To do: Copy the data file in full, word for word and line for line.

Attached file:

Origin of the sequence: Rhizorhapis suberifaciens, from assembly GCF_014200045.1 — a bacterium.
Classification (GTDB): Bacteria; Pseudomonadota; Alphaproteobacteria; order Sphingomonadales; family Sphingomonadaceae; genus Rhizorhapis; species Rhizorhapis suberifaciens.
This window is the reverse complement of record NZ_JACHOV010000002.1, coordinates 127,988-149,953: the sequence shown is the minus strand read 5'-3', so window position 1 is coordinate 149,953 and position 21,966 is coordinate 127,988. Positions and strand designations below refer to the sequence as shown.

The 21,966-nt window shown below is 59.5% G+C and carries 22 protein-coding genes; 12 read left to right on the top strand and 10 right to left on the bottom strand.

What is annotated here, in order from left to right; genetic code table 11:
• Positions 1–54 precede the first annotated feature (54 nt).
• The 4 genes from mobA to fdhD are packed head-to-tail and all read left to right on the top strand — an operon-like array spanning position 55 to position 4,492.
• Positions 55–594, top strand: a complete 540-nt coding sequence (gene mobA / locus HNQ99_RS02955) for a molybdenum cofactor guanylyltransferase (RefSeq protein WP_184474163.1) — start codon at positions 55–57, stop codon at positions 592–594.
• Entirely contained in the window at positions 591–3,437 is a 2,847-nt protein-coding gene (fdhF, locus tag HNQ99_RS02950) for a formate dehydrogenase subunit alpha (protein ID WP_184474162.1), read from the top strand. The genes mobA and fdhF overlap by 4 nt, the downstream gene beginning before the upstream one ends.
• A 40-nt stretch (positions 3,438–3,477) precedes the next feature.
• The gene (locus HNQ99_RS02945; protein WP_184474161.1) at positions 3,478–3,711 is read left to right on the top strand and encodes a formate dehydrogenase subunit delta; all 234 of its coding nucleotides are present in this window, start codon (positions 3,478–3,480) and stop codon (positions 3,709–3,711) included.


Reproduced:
Origin of the sequence: Rhizorhapis suberifaciens, from assembly GCF_014200045.1 — a bacterium.
Classification (GTDB): Bacteria; Pseudomonadota; Alphaproteobacteria; order Sphingomonadales; family Sphingomonadaceae; genus Rhizorhapis; species Rhizorhapis suberifaciens.
This window is the reverse complement of record NZ_JACHOV010000002.1, coordinates 127,988-149,953: the sequence shown is the minus strand read 5'-3', so window position 1 is coordinate 149,953 and position 21,966 is coordinate 127,988. Positions and strand designations below refer to the sequence as shown.

The 21,966-nt window shown below is 59.5% G+C and carries 22 protein-coding genes; 12 read left to right on the top strand and 10 right to left on the bottom strand.

What is annotated here, in order from left to right; genetic code table 11:
• Positions 1–54 precede the first annotated feature (54 nt).
• The 4 genes from mobA to fdhD are packed head-to-tail and all read left to right on the top strand — an operon-like array spanning position 55 to position 4,492.
• Positions 55–594, top strand: a complete 540-nt coding sequence (gene mobA / locus HNQ99_RS02955) for a molybdenum cofactor guanylyltransferase (RefSeq protein WP_184474163.1) — start codon at positions 55–57, stop codon at positions 592–594.
• Entirely contained in the window at positions 591–3,437 is a 2,847-nt protein-coding gene (fdhF, locus tag HNQ99_RS02950) for a formate dehydrogenase subunit alpha (protein ID WP_184474162.1), read from the top strand. The genes mobA and fdhF overlap by 4 nt, the downstream gene beginning before the upstream one ends.
• A 40-nt stretch (positions 3,438–3,477) precedes the next feature.
• The gene (locus HNQ99_RS02945; protein WP_184474161.1) at positions 3,478–3,711 is read left to right on the top strand and encodes a formate dehydrogenase subunit delta; all 234 of its coding nucleotides are present in this window, start codon (positions 3,478–3,480) and stop codon (positions 3,709–3,711) included.